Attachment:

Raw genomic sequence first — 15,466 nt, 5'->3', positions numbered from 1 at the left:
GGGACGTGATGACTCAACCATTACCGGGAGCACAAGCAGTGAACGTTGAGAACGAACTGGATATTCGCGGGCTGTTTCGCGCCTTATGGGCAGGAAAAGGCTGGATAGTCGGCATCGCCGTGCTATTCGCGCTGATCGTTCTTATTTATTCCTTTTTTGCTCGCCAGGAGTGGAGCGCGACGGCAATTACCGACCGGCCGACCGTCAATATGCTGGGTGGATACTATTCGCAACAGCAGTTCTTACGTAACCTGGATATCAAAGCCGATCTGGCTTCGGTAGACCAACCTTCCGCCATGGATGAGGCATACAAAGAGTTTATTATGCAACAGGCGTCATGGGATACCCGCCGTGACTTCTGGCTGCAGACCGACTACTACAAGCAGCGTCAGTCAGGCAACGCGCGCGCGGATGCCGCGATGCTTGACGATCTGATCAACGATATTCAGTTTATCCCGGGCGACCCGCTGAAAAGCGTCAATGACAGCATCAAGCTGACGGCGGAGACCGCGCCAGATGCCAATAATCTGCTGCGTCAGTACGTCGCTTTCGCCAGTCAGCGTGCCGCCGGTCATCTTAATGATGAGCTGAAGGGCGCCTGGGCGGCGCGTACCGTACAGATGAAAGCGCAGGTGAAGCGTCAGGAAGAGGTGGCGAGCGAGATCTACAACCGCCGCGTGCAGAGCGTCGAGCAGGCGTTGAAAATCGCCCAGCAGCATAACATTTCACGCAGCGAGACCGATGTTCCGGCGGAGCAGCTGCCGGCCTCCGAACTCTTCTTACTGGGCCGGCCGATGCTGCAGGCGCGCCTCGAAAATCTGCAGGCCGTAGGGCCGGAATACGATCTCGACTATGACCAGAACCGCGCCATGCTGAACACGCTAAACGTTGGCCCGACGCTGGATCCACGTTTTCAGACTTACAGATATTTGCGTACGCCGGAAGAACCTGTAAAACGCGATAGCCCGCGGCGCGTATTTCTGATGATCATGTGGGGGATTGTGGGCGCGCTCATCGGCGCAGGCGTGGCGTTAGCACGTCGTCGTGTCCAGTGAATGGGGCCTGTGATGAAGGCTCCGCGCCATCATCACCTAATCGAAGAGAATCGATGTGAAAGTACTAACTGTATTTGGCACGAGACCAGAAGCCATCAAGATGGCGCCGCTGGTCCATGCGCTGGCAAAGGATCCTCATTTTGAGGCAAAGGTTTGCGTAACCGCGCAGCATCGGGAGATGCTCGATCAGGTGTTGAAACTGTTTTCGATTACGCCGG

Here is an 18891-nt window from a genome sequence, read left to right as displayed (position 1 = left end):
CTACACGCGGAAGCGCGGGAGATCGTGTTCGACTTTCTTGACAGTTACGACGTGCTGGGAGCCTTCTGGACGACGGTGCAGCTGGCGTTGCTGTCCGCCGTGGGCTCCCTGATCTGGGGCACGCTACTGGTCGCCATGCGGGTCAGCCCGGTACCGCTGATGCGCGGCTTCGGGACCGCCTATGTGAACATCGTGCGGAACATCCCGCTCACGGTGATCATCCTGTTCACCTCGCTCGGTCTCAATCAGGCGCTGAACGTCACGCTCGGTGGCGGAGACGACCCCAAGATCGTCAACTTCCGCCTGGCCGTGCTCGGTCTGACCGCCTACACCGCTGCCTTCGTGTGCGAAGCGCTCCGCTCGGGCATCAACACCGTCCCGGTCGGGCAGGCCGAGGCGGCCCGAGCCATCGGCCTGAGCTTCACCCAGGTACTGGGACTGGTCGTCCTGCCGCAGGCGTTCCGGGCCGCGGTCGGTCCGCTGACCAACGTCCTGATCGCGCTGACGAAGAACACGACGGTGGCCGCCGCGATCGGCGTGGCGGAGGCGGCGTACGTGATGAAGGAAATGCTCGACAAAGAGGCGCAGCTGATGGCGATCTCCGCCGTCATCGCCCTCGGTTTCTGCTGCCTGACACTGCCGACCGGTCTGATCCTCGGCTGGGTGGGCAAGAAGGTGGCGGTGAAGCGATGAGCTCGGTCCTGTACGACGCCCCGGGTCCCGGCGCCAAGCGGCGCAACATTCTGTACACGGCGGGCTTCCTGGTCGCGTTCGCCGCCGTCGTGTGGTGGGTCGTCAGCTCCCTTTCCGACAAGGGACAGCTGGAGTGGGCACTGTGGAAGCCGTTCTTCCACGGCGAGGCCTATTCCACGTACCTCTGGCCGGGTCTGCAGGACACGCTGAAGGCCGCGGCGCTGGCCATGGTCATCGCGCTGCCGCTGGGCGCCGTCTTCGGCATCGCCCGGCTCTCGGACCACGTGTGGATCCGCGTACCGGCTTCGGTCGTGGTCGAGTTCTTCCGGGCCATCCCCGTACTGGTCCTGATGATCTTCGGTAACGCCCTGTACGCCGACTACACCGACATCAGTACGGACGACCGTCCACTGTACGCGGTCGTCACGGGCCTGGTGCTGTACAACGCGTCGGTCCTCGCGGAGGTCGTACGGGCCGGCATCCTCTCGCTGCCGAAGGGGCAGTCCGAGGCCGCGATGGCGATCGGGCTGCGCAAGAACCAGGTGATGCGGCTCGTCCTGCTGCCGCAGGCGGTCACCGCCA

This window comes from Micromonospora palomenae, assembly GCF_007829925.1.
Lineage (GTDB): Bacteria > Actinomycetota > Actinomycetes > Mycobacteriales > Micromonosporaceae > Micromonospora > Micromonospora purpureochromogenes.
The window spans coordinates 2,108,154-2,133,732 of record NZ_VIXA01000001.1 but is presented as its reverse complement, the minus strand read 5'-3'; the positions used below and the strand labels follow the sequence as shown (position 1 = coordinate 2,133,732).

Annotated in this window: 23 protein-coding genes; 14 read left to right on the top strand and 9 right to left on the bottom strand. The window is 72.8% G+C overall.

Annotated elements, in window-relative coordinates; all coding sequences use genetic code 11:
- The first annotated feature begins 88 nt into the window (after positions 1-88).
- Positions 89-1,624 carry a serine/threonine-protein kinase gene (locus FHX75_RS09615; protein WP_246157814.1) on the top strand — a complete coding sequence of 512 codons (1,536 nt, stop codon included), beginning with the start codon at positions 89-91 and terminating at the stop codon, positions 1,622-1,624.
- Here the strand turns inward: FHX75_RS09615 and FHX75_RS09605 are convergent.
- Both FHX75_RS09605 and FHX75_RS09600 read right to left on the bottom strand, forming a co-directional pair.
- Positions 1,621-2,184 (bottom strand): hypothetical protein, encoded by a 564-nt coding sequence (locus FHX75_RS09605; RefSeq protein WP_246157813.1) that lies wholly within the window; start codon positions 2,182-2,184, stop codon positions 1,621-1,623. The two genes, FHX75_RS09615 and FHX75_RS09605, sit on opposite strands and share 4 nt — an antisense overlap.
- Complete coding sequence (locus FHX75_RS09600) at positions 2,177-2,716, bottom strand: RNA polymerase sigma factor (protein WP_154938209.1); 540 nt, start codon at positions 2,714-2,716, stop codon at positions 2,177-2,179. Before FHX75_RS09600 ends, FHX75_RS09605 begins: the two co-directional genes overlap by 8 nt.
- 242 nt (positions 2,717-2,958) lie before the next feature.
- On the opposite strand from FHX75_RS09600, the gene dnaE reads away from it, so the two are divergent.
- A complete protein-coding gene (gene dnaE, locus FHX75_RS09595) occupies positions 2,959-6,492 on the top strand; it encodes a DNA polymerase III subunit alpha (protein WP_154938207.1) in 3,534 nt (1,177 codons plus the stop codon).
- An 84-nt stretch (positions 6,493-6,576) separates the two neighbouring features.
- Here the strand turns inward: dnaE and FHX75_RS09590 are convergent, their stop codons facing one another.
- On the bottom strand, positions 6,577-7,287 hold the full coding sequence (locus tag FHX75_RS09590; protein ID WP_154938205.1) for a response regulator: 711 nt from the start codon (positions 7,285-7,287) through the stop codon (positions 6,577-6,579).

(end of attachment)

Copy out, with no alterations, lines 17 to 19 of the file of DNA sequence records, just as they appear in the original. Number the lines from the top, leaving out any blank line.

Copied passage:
- On the opposite strand from FHX75_RS09600, the gene dnaE reads away from it, so the two are divergent.
- A complete protein-coding gene (gene dnaE, locus FHX75_RS09595) occupies positions 2,959-6,492 on the top strand; it encodes a DNA polymerase III subunit alpha (protein WP_154938207.1) in 3,534 nt (1,177 codons plus the stop codon).
- An 84-nt stretch (positions 6,493-6,576) separates the two neighbouring features.